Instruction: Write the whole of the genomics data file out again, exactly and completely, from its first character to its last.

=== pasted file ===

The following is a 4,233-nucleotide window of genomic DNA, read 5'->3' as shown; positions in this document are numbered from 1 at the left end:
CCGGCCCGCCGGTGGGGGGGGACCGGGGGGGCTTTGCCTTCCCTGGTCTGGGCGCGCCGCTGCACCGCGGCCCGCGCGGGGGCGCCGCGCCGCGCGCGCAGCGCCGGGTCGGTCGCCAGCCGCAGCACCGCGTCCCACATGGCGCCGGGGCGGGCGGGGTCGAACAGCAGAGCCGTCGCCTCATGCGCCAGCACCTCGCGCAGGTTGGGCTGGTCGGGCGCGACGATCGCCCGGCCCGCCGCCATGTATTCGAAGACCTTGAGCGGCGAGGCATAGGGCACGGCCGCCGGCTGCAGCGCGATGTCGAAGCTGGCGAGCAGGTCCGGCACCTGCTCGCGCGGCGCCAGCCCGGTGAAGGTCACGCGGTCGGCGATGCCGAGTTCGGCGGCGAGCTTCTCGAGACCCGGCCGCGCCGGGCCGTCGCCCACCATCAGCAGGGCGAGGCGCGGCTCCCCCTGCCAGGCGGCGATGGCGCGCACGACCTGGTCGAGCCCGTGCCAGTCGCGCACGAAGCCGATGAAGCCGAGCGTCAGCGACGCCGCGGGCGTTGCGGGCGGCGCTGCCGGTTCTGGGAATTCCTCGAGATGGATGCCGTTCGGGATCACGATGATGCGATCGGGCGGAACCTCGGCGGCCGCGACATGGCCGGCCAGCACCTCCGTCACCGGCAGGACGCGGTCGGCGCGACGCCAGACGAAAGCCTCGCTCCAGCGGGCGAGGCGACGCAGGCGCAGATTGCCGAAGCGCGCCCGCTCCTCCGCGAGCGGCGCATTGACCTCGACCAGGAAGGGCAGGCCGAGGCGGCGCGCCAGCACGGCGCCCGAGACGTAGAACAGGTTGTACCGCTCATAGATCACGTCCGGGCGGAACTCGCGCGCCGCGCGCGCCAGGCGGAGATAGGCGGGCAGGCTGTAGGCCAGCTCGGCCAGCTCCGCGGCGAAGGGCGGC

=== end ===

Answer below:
The following is a 4,233-nucleotide window of genomic DNA, read 5'->3' as shown; positions in this document are numbered from 1 at the left end:
CCGGCCCGCCGGTGGGGGGGGACCGGGGGGGCTTTGCCTTCCCTGGTCTGGGCGCGCCGCTGCACCGCGGCCCGCGCGGGGGCGCCGCGCCGCGCGCGCAGCGCCGGGTCGGTCGCCAGCCGCAGCACCGCGTCCCACATGGCGCCGGGGCGGGCGGGGTCGAACAGCAGAGCCGTCGCCTCATGCGCCAGCACCTCGCGCAGGTTGGGCTGGTCGGGCGCGACGATCGCCCGGCCCGCCGCCATGTATTCGAAGACCTTGAGCGGCGAGGCATAGGGCACGGCCGCCGGCTGCAGCGCGATGTCGAAGCTGGCGAGCAGGTCCGGCACCTGCTCGCGCGGCGCCAGCCCGGTGAAGGTCACGCGGTCGGCGATGCCGAGTTCGGCGGCGAGCTTCTCGAGACCCGGCCGCGCCGGGCCGTCGCCCACCATCAGCAGGGCGAGGCGCGGCTCCCCCTGCCAGGCGGCGATGGCGCGCACGACCTGGTCGAGCCCGTGCCAGTCGCGCACGAAGCCGATGAAGCCGAGCGTCAGCGACGCCGCGGGCGTTGCGGGCGGCGCTGCCGGTTCTGGGAATTCCTCGAGATGGATGCCGTTCGGGATCACGATGATGCGATCGGGCGGAACCTCGGCGGCCGCGACATGGCCGGCCAGCACCTCCGTCACCGGCAGGACGCGGTCGGCGCGACGCCAGACGAAAGCCTCGCTCCAGCGGGCGAGGCGACGCAGGCGCAGATTGCCGAAGCGCGCCCGCTCCTCCGCGAGCGGCGCATTGACCTCGACCAGGAAGGGCAGGCCGAGGCGGCGCGCCAGCACGGCGCCCGAGACGTAGAACAGGTTGTACCGCTCATAGATCACGTCCGGGCGGAACTCGCGCGCCGCGCGCGCCAGGCGGAGATAGGCGGGCAGGCTGTAGGCCAGCTCGGCCAGCTCCGCGGCGAAGGGCGGC